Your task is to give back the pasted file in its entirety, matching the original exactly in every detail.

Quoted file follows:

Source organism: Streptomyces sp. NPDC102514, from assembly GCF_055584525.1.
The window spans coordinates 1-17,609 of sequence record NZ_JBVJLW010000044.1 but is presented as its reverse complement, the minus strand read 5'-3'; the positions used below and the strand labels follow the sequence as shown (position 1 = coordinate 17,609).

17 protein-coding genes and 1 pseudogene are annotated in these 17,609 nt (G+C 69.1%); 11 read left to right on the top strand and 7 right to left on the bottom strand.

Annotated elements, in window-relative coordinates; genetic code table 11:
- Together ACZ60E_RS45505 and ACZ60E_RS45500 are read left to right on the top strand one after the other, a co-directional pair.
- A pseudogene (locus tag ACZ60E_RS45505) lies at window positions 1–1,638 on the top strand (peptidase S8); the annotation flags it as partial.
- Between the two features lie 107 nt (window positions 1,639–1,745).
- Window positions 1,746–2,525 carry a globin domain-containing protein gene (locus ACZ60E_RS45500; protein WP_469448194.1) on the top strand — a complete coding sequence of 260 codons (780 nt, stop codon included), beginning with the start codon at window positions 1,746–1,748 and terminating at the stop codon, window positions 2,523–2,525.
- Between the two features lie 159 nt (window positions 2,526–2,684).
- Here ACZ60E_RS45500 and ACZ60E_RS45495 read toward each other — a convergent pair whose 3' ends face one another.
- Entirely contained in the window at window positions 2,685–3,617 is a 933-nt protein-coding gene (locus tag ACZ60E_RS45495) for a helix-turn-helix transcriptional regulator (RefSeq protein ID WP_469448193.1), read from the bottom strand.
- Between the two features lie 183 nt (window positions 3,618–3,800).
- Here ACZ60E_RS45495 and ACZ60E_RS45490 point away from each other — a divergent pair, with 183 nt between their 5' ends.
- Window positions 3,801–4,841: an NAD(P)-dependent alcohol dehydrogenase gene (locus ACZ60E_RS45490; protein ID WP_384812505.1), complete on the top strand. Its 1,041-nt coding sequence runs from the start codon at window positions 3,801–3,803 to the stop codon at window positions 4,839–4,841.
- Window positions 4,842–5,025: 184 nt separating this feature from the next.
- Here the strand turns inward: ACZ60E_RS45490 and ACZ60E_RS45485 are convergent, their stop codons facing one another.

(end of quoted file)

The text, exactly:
Source organism: Streptomyces sp. NPDC102514, from assembly GCF_055584525.1.
The window spans coordinates 1-17,609 of sequence record NZ_JBVJLW010000044.1 but is presented as its reverse complement, the minus strand read 5'-3'; the positions used below and the strand labels follow the sequence as shown (position 1 = coordinate 17,609).

17 protein-coding genes and 1 pseudogene are annotated in these 17,609 nt (G+C 69.1%); 11 read left to right on the top strand and 7 right to left on the bottom strand.

Annotated elements, in window-relative coordinates; genetic code table 11:
- Together ACZ60E_RS45505 and ACZ60E_RS45500 are read left to right on the top strand one after the other, a co-directional pair.
- A pseudogene (locus tag ACZ60E_RS45505) lies at window positions 1–1,638 on the top strand (peptidase S8); the annotation flags it as partial.
- Between the two features lie 107 nt (window positions 1,639–1,745).
- Window positions 1,746–2,525 carry a globin domain-containing protein gene (locus ACZ60E_RS45500; protein WP_469448194.1) on the top strand — a complete coding sequence of 260 codons (780 nt, stop codon included), beginning with the start codon at window positions 1,746–1,748 and terminating at the stop codon, window positions 2,523–2,525.
- Between the two features lie 159 nt (window positions 2,526–2,684).
- Here ACZ60E_RS45500 and ACZ60E_RS45495 read toward each other — a convergent pair whose 3' ends face one another.
- Entirely contained in the window at window positions 2,685–3,617 is a 933-nt protein-coding gene (locus tag ACZ60E_RS45495) for a helix-turn-helix transcriptional regulator (RefSeq protein ID WP_469448193.1), read from the bottom strand.
- Between the two features lie 183 nt (window positions 3,618–3,800).
- Here ACZ60E_RS45495 and ACZ60E_RS45490 point away from each other — a divergent pair, with 183 nt between their 5' ends.
- Window positions 3,801–4,841: an NAD(P)-dependent alcohol dehydrogenase gene (locus ACZ60E_RS45490; protein ID WP_384812505.1), complete on the top strand. Its 1,041-nt coding sequence runs from the start codon at window positions 3,801–3,803 to the stop codon at window positions 4,839–4,841.
- Window positions 4,842–5,025: 184 nt separating this feature from the next.
- Here the strand turns inward: ACZ60E_RS45490 and ACZ60E_RS45485 are convergent, their stop codons facing one another.